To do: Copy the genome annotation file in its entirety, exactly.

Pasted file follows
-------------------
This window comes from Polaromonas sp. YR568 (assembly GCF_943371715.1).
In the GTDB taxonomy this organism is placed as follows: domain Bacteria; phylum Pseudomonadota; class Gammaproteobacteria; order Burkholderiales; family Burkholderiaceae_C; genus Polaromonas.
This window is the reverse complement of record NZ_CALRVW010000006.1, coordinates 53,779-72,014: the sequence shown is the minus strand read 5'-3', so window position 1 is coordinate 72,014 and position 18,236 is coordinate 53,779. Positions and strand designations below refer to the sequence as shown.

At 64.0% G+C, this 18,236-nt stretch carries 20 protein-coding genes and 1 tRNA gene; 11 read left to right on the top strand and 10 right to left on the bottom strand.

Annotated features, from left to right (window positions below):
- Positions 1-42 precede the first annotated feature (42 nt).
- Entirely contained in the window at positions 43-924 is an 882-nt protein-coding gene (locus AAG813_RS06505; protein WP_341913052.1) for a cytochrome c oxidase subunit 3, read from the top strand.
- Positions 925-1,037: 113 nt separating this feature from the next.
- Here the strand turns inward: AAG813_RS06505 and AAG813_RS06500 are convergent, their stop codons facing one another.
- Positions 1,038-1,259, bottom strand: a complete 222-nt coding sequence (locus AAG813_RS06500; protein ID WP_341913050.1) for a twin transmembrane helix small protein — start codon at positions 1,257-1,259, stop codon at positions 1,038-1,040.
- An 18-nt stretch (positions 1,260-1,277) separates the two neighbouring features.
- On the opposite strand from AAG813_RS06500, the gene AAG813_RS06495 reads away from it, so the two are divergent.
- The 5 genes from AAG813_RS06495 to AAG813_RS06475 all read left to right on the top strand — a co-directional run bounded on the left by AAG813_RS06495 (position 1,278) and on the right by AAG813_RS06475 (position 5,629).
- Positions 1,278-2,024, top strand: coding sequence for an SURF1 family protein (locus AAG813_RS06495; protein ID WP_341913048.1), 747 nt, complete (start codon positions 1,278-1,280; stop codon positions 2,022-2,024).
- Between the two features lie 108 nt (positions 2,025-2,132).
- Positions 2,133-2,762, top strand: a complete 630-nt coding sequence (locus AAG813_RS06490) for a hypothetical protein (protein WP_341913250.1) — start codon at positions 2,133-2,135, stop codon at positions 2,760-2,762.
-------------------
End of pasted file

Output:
This window comes from Polaromonas sp. YR568 (assembly GCF_943371715.1).
In the GTDB taxonomy this organism is placed as follows: domain Bacteria; phylum Pseudomonadota; class Gammaproteobacteria; order Burkholderiales; family Burkholderiaceae_C; genus Polaromonas.
This window is the reverse complement of record NZ_CALRVW010000006.1, coordinates 53,779-72,014: the sequence shown is the minus strand read 5'-3', so window position 1 is coordinate 72,014 and position 18,236 is coordinate 53,779. Positions and strand designations below refer to the sequence as shown.

At 64.0% G+C, this 18,236-nt stretch carries 20 protein-coding genes and 1 tRNA gene; 11 read left to right on the top strand and 10 right to left on the bottom strand.

Annotated features, from left to right (window positions below):
- Positions 1-42 precede the first annotated feature (42 nt).
- Entirely contained in the window at positions 43-924 is an 882-nt protein-coding gene (locus AAG813_RS06505; protein WP_341913052.1) for a cytochrome c oxidase subunit 3, read from the top strand.
- Positions 925-1,037: 113 nt separating this feature from the next.
- Here the strand turns inward: AAG813_RS06505 and AAG813_RS06500 are convergent, their stop codons facing one another.
- Positions 1,038-1,259, bottom strand: a complete 222-nt coding sequence (locus AAG813_RS06500; protein ID WP_341913050.1) for a twin transmembrane helix small protein — start codon at positions 1,257-1,259, stop codon at positions 1,038-1,040.
- An 18-nt stretch (positions 1,260-1,277) separates the two neighbouring features.
- On the opposite strand from AAG813_RS06500, the gene AAG813_RS06495 reads away from it, so the two are divergent.
- The 5 genes from AAG813_RS06495 to AAG813_RS06475 all read left to right on the top strand — a co-directional run bounded on the left by AAG813_RS06495 (position 1,278) and on the right by AAG813_RS06475 (position 5,629).
- Positions 1,278-2,024, top strand: coding sequence for an SURF1 family protein (locus AAG813_RS06495; protein ID WP_341913048.1), 747 nt, complete (start codon positions 1,278-1,280; stop codon positions 2,022-2,024).
- Between the two features lie 108 nt (positions 2,025-2,132).
- Positions 2,133-2,762, top strand: a complete 630-nt coding sequence (locus AAG813_RS06490) for a hypothetical protein (protein WP_341913250.1) — start codon at positions 2,133-2,135, stop codon at positions 2,760-2,762.